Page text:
WHEN: March 1 – 28; Reception with Survivors and their families: Sunday, March 11, 1-3 PM
WHERE: The Waltuch Gallery at the Kaplen JCC, 411 E. Clinton Ave., Tenafly
Gallery hours are Monday – Thursday, 9 AM – 10 PM; Friday and Sunday, 9 AM – 5 PM; closed Saturday and Jewish holidays.
ADMISSION: free and open to the community.
For more information contact Steve Golden at 201.408.1426.
The Kaplen JCC on the Palisades will feature a rare display of Holocaust-related artifacts belonging to survivors who are residents of Northern New Jersey. Each artifact in this exhibit—whether a document, a piece of clothing, a photo or a news clipping—tells a powerful story of survival that took place in Germany, France, Holland, Poland, Italy, England and China. The goal of the exhibit is to share these stories in hope of spurring survivors and the public at large to collect and preserve Holocaust artifacts of this kind in museums and other institutions, where they can remain permanently accessible to future generations. (Above: Franciszka (Frania) Sobkowa, nursemaid and housekeeper to the Bienstock family of Drohobycz, Poland, with two of the Bienstock children)
Plans for the exhibit were initiated nearly a year ago, when the JCC and Dr. Mordecai Paldiel, a professor at Stern College who is the exhibit’s curator, invited local Holocaust survivors and their families to share their Holocaust-related mementos and personal artifacts in a special exhibition at the JCC. (Left: Johann Sirota, born 1896 in Mikalowska, Podolsk, Ukraine)
“Since a large population of Holocaust survivors live in this area, our hope was to assemble a meaningful assortment of artifacts that could serve as a visible, tangible reminder of what these survivors endured,” says Dr. Paldiel. “Holocaust survivors have now reached the age when they can finally look back and reflect on their and their families’ experience with some sense of peace. Having endured the most horrific experience in human life imaginable, they miraculously garnered the strength to recoup, raise families, and in some cases new families, and become successful in many economic, cultural and social endeavors. Many survivors have saved their passports or visas or photographs from this unforgettable time in history, and we believe that it is vitally important that these items be preserved and viewed and reflected upon…so that they won’t be lost forever.”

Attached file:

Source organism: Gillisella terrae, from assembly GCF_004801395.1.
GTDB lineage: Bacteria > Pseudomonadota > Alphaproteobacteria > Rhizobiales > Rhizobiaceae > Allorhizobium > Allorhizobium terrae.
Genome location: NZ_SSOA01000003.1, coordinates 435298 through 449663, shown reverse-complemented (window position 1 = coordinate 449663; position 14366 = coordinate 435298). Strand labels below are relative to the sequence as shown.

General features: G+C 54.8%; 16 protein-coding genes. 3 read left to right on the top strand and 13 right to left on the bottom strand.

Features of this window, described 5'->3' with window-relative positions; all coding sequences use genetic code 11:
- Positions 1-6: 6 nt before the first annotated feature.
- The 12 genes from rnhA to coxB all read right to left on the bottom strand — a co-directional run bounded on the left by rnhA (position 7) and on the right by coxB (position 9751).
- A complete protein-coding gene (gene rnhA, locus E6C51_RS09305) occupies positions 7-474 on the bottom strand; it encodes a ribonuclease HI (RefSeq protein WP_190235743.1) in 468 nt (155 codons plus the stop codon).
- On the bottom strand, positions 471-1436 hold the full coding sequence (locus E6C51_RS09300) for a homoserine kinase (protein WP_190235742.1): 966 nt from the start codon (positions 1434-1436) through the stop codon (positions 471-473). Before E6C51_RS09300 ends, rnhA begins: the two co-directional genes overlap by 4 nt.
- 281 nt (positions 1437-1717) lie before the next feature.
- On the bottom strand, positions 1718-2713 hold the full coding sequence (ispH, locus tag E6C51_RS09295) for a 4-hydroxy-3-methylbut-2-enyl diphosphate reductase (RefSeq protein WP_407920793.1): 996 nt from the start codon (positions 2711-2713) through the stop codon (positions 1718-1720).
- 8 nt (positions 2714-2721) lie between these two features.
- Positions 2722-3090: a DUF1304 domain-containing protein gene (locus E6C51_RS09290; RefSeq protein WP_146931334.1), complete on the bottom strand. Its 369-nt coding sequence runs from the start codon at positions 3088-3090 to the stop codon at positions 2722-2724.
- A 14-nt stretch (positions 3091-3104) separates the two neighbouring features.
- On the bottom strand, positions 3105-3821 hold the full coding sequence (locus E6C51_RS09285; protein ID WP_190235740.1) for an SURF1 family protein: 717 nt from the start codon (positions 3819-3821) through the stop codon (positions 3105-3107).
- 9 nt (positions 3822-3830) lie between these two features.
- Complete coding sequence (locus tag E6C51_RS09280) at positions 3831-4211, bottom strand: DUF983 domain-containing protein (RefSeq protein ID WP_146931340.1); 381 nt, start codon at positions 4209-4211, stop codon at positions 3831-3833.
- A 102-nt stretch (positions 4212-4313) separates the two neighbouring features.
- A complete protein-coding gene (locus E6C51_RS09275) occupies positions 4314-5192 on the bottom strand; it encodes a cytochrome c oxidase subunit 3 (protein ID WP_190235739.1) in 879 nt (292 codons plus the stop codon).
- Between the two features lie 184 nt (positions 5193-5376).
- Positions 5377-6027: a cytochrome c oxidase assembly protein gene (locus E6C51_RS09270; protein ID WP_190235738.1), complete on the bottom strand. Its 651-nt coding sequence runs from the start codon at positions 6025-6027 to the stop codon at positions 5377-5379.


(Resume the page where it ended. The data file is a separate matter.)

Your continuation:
The exhibit, nearly a year in the making, documents the personal stories of seven residents of Bergen County, whose lives were shaped by what they and their parents experienced during the Holocaust. On display are their passports, visas, work permits, travel permits, authentic and false identification cards; photos of themselves or lost loved ones; religious artifacts; and personal items. Each artifact tells a story that will take the viewer back in time to Germany, France, Poland, Lithuania—and even to distant Shanghai, where many Jews fled for safety. And every item serves as an enduring reminder of the strength of the human spirit and its ability to cope with and overcome evil, suffering and adversity. (Above right: The passport belongs to Kurt Roberg.)
“The exhibit represents just a small handful of survivors from among a much larger group living amidst us,” asserts Professor Paldiel. “And yet if we were able to compile them all, they would most likely communicate one important and powerful theme: that even in the aftermath of the unthinkable, survivors found the strength, courage and determination to reassert happy and meaningful lives. This exhibit is living proof of their incredible spirit, and it is my hope, and that of the JCC, to ensure that we remain vigilant against the dangers of prejudice and hatred, and, through exhibits such as this, send a message that freedom and tolerance are not values to be taken for granted, but ones to be constantly asserted and taught to future generations.” (Above left: Rachela Jacobowitz, nee Wolman, born 1924 in Sochaczew, Poland)